Monthly Archives: August 2012

Top 10 Best Websites For Writers

So for a long time I’ve had a ‘Top Ten’ page at the top of this blog, always ‘Under Construction.’ Well now I finally have a list to put on there! And as you can see, it’s a list of websites for writers. But let me just point something out to you all: this top ten list is very much incomplete; there are many other websites out there which I’m sure are helpful and easy to use. I’ve just listed a few of the best, either because I came across them whilst on the hunt for good websites, or because I use them myself. So then, let’s get cracking. N.B. This list is not in any particular order. Rather, it is simply a record of ten different websites, none of them any better than another.

Top Ten Best Websites for Writers

1.) Seventh Sanctum (www.seventhsanctum.com): This is a brilliant little site, and I use it fairly regularly when planning a story or novel, and even when I’m half-way through a project. It is a site which has several ‘generators’, ranging from serious lists such as “Fantasy Military Unit Generator” to silly ones such as “Questionable Anime Attacks.” Whatever you need, it’s likely they’ll have it there. If you’re looking for something extra special, there is also a “Writing Challenges” generator – perfect if you’re bored and fancy a little writing assignment.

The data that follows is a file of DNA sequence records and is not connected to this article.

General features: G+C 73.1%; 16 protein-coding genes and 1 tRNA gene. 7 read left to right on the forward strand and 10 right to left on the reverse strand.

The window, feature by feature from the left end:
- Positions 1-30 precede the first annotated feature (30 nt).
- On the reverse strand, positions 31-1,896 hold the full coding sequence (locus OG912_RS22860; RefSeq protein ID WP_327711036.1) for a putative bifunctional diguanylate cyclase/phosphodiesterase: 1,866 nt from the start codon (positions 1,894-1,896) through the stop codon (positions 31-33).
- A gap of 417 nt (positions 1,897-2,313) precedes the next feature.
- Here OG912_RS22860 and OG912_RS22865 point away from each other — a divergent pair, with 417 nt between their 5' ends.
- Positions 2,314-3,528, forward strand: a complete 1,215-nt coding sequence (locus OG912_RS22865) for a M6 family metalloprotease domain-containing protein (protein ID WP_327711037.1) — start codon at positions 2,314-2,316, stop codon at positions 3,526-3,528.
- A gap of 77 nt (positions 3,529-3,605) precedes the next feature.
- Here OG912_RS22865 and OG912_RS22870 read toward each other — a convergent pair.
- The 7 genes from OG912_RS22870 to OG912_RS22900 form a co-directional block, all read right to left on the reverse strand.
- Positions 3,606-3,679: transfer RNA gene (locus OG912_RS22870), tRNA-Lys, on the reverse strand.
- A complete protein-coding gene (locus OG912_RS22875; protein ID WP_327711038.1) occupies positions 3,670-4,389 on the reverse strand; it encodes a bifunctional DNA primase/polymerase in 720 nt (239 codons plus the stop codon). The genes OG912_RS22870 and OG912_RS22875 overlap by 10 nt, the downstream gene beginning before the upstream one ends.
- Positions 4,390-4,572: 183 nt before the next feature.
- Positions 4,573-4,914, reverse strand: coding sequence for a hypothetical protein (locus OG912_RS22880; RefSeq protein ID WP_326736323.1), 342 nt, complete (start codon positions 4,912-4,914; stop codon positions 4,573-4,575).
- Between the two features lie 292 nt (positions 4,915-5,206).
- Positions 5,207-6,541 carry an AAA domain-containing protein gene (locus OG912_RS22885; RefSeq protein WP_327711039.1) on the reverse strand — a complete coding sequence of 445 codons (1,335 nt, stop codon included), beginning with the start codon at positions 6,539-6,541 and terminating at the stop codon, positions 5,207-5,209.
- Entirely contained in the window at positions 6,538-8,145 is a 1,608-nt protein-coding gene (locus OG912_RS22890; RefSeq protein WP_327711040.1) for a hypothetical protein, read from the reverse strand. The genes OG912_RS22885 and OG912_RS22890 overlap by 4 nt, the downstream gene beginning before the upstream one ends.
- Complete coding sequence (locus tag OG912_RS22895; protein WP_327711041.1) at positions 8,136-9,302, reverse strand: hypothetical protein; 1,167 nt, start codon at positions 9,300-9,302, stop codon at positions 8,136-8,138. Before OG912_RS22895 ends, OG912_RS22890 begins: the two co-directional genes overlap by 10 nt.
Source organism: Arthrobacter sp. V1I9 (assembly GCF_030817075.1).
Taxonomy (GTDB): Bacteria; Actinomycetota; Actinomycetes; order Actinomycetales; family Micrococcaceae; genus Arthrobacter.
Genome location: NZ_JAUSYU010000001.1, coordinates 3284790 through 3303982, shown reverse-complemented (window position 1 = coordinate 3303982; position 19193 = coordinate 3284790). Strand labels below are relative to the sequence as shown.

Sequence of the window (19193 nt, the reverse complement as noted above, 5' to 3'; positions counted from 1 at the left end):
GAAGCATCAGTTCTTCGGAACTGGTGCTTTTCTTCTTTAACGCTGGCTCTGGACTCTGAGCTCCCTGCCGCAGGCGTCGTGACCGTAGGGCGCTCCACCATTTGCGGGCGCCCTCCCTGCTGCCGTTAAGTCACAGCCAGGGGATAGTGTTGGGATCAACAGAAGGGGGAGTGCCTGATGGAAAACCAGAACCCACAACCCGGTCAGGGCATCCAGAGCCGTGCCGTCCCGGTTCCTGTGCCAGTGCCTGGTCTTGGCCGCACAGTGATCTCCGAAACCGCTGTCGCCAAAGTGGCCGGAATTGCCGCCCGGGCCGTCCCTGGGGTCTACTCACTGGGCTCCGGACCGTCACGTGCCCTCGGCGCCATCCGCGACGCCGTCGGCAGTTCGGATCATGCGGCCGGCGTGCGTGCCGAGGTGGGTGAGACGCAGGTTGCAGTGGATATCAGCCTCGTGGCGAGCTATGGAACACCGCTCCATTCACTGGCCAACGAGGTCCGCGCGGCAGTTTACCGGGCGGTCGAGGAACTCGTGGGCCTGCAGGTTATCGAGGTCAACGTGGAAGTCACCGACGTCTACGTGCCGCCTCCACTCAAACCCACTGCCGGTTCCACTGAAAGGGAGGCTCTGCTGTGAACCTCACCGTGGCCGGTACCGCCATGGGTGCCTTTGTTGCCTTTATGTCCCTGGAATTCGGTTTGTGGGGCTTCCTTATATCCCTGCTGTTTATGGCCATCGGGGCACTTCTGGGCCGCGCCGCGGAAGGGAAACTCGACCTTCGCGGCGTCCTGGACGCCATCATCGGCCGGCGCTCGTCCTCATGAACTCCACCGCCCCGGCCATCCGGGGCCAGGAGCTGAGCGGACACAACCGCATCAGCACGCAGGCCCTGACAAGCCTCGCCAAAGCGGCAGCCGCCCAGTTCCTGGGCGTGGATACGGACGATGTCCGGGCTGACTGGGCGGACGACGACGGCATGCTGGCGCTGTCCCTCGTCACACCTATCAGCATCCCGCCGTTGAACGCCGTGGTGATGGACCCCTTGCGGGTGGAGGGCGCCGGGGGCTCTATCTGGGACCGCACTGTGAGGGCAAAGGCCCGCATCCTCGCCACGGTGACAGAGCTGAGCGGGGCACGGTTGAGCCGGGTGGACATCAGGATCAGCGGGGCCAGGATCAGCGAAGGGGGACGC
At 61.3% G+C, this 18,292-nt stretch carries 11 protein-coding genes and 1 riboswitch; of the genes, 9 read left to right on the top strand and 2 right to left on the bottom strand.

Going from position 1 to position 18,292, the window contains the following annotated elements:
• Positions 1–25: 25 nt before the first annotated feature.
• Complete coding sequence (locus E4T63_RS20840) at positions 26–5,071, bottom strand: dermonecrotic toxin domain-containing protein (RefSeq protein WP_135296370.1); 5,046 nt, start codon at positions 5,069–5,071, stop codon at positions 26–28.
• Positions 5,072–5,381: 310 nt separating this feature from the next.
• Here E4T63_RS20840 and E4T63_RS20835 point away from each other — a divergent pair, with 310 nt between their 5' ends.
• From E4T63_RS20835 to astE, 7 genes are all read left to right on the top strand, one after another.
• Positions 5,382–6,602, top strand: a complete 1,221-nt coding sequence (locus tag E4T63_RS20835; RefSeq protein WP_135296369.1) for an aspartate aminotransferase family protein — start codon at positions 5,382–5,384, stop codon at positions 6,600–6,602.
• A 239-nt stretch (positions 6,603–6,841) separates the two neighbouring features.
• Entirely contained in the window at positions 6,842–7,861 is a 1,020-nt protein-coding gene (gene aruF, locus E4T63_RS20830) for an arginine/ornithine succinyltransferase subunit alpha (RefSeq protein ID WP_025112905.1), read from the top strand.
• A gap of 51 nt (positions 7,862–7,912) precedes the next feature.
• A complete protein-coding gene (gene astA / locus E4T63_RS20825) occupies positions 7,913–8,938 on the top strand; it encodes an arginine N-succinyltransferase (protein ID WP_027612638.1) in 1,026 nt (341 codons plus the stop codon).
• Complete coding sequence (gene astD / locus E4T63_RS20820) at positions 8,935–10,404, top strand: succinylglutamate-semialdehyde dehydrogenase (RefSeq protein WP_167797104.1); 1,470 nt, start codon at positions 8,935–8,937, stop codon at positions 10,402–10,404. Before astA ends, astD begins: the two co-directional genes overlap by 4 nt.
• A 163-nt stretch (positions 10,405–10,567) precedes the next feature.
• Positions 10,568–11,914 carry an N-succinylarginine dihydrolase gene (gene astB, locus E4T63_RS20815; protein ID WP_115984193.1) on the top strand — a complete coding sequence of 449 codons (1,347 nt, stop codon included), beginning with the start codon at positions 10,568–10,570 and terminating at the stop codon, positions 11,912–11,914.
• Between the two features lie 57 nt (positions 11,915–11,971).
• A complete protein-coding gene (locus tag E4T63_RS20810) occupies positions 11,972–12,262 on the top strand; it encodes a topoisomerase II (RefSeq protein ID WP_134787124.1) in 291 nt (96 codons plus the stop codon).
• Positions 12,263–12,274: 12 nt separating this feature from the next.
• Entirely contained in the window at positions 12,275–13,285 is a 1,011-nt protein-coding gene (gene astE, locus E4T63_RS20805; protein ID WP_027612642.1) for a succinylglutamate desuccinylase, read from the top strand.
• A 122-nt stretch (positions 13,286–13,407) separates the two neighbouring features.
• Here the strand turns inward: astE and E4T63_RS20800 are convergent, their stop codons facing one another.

2.) Daily Writing Tips (www.dailywritingtips.com): A website for the grammatically-inclined, Daily Writing Tips has a wide range of subjects, some involving grammar and correct uses of words, others to do with writing fiction and how to find an agent. Overall, a good site which has many useful tips.

3.) Write SF (www.writesf.com): Of course this site is for all the science-fiction writers out there (including me), and it’s written by Jeffery A. Carver, but there is a good chunk of information in here that can really help develop your story even if you don’t write in this genre – perhaps this site could also help fantasy writers to create and stabilise their own hand-crafted world. I refer back to this site often, and every time I learn something new.

4.) Writer’s Digest (www.writersdigest.com): An obvious one, perhaps, but one that is worth a mention nonetheless. This is Daily Writing Tips but on a grander scale, with far more articles about self-publishing and writing competitions. There are also magazines, but you’ll have to pay and subscribe to get hold of those.